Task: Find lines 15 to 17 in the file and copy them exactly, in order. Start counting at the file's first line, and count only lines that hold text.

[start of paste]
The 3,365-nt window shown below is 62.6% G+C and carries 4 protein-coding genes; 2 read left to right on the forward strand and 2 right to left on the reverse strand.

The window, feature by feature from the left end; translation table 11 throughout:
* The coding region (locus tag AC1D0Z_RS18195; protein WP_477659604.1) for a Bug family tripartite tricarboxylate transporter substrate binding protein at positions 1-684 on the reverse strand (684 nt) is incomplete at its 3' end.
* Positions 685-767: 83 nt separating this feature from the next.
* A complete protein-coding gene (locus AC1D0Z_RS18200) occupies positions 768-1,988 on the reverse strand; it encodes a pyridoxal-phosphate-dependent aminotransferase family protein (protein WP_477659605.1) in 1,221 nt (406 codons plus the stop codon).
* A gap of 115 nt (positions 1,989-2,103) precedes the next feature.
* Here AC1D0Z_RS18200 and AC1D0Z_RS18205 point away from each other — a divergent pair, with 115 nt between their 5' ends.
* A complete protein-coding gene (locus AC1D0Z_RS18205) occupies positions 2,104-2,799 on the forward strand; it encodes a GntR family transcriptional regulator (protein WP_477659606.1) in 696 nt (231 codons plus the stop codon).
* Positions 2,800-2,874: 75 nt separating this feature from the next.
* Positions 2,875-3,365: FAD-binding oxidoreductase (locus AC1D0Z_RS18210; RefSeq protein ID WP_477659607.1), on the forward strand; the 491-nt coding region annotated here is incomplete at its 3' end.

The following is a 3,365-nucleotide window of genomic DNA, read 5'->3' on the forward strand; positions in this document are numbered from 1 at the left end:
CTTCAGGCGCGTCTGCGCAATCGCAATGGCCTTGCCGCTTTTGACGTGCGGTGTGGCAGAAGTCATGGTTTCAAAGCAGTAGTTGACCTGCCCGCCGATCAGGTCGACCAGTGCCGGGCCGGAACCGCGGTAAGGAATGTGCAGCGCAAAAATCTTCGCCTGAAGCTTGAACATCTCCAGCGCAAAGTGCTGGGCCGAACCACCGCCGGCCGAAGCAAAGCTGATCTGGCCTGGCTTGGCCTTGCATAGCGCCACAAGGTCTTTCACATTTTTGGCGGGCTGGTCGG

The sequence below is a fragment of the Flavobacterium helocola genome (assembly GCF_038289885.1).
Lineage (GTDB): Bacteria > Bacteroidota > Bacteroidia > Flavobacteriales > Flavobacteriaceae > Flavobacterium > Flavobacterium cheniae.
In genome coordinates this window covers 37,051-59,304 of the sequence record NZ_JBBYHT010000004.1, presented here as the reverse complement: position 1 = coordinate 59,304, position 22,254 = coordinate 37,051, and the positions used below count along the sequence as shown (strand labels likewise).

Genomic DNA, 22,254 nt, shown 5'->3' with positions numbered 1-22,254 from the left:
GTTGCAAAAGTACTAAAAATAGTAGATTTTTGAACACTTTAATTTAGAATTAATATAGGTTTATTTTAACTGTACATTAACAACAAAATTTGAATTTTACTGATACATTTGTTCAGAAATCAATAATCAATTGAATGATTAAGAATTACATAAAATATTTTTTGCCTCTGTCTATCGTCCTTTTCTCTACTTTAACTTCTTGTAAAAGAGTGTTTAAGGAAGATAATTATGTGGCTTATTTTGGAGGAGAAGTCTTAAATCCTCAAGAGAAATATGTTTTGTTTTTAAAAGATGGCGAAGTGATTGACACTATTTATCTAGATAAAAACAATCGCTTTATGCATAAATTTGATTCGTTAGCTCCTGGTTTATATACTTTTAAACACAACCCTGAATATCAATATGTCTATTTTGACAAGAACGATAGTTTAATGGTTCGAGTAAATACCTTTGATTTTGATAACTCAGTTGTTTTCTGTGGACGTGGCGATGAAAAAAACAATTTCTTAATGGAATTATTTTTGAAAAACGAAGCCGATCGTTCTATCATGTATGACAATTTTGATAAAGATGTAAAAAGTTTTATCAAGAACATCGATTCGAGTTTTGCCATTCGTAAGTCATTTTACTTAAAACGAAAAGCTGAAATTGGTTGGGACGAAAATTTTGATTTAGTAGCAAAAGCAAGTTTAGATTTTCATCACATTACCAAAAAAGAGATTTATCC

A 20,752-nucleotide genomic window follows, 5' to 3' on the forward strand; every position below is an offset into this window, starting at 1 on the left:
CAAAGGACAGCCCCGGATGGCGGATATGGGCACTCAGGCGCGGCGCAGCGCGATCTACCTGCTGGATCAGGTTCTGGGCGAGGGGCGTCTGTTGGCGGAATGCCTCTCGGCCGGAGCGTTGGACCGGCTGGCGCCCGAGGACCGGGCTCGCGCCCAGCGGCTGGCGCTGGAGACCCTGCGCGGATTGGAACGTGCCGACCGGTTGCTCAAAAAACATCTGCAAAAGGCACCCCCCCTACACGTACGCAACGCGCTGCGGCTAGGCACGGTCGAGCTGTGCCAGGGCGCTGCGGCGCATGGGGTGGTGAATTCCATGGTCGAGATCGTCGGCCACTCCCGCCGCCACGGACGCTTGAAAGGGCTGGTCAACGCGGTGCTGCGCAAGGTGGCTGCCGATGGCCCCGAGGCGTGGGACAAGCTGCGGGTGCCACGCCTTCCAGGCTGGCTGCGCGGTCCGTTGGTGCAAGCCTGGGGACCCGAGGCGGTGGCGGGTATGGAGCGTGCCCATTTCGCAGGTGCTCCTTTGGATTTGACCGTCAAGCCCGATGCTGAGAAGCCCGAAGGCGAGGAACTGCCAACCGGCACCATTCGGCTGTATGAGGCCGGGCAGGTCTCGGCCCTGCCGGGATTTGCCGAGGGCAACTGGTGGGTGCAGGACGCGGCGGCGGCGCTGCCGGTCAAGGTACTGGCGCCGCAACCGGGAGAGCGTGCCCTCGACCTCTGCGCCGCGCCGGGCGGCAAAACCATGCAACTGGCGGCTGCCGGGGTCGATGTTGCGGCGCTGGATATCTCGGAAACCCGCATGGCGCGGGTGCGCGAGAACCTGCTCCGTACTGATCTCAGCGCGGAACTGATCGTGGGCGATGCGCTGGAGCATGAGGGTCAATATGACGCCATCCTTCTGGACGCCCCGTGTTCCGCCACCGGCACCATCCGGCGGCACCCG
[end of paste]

In genome coordinates this window covers 37,051-59,304 of the sequence record NZ_JBBYHT010000004.1, presented here as the reverse complement: position 1 = coordinate 59,304, position 22,254 = coordinate 37,051, and the positions used below count along the sequence as shown (strand labels likewise).

Genomic DNA, 22,254 nt, shown 5'->3' with positions numbered 1-22,254 from the left:
GTTGCAAAAGTACTAAAAATAGTAGATTTTTGAACACTTTAATTTAGAATTAATATAGGTTTATTTTAACTGTACATTAACAACAAAATTTGAATTTTACTGATACATTTGTTCAGAAATCAATAATCAATTGAATGATTAAGAATTACATAAAATATTTTTTGCCTCTGTCTATCGTCCTTTTCTCTACTTTAACTTCTTGTAAAAGAGTGTTTAAGGAAGATAATTATGTGGCTTATTTTGGAGGAGAAGTCTTAAATCCTCAAGAGAAATATGTTTTGTTTTTAAAAGATGGCGAAGTGATTGACACTATTTATCTAGATAAAAACAATCGCTTTATGCATAAATTTGATTCGTTAGCTCCTGGTTTATATACTTTTAAACACAACCCTGAATATCAATATGTCTATTTTGACAAGAACGATAGTTTAATGGTTCGAGTAAATACCTTTGATTTTGATAACTCAGTTGTTTTCTGTGGACGTGGCGATGAAAAAAACAATTTCTTAATGGAATTATTTTTGAAAAACGAAGCCGATCGTTCTATCATGTATGACAATTTTGATAAAGATGTAAAAAGTTTTATCAAGAACATCGATTCGAGTTTTGCCATTCGTAAGTCATTTTACTTAAAACGAAAAGCTGAAATTGGTTGGGACGAAAATTTTGATTTAGTAGCAAAAGCAAGTTTAGATTTTCATCACATTACCAAAAAAGAGATTTATCC